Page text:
Jeremy Corbyn and Theresa May discussed whether a post-Brexit customs union could deal with the unpopular Irish backstop in a “serious and engaged” hour-long meeting at the prime minister’s office in the House of Commons, according to Labour.
A spokesman for the Labour leader said there was a “serious engagement in the detail” by the prime minister, when asked if she indicated she was willing to compromise with the opposition over a post-Brexit customs union.
The two leaders also discussed the backstop extensively, and the spokesman said May was “interested in exploring the details of each element” of Labour’s Brexit proposals, which also include a strong single-market relationship and greater protection for workers’ rights.
The two party leaders will meet again soon, most likely within days, although there are considerable reservations on both sides as to whether it would be possible to complete a cross-party Brexit deal.
Labour’s briefing came within minutes of the meeting breaking up. There was no immediate response from Downing Street as to whether the prime minister accepted the opposition’s version of events.
Earlier, it emerged that May has asked cabinet ministers Steve Barclay and Greg Clark to consult Labour MPs and trade unions over proposals to introduce greater protection for workers’ rights in another attempt to woo opposition support.
The Brexit secretary and the business secretary will meet unions and Labour members over the next couple of days to discuss the possibility of future legislation, which would also cover enhanced environmental protections.
At a lunchtime briefing, Downing Street advisers pointed to remarks made by the prime minister during Tuesday’s Brexit debate, where she said: “The government will not allow the UK leaving the EU to result in any lowering of standards in relation to employment, environmental protection or health and safety.”
May also told the Commons she wanted parliament to be able to “consider any measure approved by EU institutions that strengthens any of those protections” after Brexit in a calculated bid to win over some Labour MPs.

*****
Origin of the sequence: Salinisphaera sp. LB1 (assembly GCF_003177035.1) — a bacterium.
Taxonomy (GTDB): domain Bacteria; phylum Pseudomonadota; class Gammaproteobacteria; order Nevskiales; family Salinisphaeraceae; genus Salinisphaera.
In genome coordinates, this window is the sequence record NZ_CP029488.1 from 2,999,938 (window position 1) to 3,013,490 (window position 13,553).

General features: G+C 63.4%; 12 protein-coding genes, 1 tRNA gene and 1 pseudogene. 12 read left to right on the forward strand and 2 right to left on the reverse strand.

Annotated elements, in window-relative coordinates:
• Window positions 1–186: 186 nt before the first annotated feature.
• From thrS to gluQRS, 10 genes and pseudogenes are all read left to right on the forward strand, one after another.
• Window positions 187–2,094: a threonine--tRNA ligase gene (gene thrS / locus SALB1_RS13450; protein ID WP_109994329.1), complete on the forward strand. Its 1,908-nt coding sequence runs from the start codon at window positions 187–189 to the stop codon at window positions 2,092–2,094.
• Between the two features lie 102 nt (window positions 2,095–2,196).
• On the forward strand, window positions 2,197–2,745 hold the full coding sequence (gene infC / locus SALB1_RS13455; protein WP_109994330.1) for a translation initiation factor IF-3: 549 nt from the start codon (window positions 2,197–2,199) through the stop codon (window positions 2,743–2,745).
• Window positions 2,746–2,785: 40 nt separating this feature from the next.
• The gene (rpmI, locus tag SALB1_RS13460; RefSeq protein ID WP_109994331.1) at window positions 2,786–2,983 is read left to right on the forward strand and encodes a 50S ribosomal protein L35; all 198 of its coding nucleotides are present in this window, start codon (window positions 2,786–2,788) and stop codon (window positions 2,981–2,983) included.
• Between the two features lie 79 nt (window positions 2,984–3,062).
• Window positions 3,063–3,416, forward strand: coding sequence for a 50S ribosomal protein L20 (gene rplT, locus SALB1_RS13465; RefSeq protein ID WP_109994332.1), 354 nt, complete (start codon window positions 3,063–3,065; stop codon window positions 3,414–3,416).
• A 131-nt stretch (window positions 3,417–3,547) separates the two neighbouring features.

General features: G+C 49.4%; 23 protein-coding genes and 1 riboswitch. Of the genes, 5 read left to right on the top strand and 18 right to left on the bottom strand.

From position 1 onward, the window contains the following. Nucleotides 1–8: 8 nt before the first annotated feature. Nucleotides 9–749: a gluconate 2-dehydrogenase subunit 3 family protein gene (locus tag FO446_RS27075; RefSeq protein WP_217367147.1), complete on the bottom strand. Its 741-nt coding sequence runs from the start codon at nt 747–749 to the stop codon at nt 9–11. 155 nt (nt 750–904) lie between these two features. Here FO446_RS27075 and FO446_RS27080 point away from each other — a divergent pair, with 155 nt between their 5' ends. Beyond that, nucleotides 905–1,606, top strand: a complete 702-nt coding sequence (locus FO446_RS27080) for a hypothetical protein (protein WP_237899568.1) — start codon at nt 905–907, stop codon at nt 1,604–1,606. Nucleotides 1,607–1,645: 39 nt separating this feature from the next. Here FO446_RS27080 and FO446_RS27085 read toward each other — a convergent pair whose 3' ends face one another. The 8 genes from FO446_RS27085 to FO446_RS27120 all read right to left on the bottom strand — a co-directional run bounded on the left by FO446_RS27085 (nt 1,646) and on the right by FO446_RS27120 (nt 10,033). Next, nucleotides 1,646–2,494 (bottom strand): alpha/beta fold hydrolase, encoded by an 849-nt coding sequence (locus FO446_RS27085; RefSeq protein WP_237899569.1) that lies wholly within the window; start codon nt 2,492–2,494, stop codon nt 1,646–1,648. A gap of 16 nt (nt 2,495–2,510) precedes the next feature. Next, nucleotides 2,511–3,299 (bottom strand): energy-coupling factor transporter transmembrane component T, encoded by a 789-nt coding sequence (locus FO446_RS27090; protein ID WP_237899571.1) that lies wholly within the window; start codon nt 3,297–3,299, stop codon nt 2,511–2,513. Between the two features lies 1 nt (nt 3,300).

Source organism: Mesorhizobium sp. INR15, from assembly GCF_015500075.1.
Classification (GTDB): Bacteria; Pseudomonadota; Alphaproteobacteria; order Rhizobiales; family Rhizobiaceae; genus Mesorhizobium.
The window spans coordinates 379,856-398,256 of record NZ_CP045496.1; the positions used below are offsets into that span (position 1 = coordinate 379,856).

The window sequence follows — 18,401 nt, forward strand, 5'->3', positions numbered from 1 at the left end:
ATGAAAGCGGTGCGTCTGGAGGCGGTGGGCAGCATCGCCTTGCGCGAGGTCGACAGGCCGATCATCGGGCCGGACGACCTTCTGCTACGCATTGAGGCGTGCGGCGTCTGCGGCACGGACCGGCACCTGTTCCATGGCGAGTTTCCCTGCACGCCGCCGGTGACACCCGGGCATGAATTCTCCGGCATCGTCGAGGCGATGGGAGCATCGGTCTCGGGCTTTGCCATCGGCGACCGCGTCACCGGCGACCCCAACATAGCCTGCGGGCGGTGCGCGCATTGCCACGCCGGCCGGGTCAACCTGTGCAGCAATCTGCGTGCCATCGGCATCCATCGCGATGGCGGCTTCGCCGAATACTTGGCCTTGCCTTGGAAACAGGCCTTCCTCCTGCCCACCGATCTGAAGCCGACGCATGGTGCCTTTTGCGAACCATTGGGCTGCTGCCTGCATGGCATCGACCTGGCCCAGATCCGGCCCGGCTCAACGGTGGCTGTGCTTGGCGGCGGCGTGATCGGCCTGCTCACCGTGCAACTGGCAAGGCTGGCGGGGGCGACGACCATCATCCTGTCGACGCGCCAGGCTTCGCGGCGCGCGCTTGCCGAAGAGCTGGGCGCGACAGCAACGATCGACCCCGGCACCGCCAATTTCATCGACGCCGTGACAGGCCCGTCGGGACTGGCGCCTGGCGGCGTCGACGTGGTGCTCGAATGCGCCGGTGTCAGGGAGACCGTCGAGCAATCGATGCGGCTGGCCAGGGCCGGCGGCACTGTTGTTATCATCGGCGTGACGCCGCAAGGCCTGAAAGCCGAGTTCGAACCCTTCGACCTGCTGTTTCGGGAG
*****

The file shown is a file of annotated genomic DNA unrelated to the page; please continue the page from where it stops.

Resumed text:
The plans were also expected to be discussed at the afternoon meeting between May and Corbyn, the first time the two leaders have discussed the Brexit crisis this year – although the Labour leadership is highly sceptical as to whether her comments will satisfy key trade unions.
Downing Street nevertheless hopes to persuade a handful of pro-Brexit Labour MPs to support any final deal that May brings back to parliament, partly because it needs to offset a group of diehard Conservative MPs who will not vote for any deal with the EU.
The MPs No 10 will hope to target include the 25 who rebelled against the party whip either by voting against or abstaining on Yvette Cooper’s amendment that aimed to delay article 50 to buy time to prevent a no-deal Brexit.
Fourteen MPs voted against Cooper, including the former minister Caroline Flint and Laura Smith, the MP for Crewe and Nantwich, as well as veteran Eurosceptics Kate Hoey, Graham Stringer and Dennis Skinner.
A further 11 MPs abstained including the junior shadow ministers Gloria De Piero and Melanie Onn, as well as Tracy Brabin, Judith Cummins, Yvonne Fovargue, Mike Kane, Emma Lewell-Buck, Jim McMahon, Ruth Smeeth, John Spellar and Stephen Twigg.
Anti-Brexit MPs expressed disappointment at the size of the rebellion, saying it had strengthened the prime minister’s hand in showing that there was not a united front opposed to her. “What’s the point of Tories coming across if we can’t keep our side together?” one MP said.
Labour indicated there would be little meaningful sanction against those who defied the party whip on Cooper on Tuesday night. A party spokesman said they would be “spoken to by the whips’ office in the next few days”.
The spokesman added that Corbyn would press May to consider supporting a customs union with the EU as a way to deal with the Irish backstop that is so unpopular on the Tory right.
He added that the Labour leader “had no confidence” in the idea that the prime minister could otherwise secure any concessions from EU member states over the next fortnight in terms of eliminating the backstop from the draft withdrawal agreement, that covers the UK’s exit from the EU.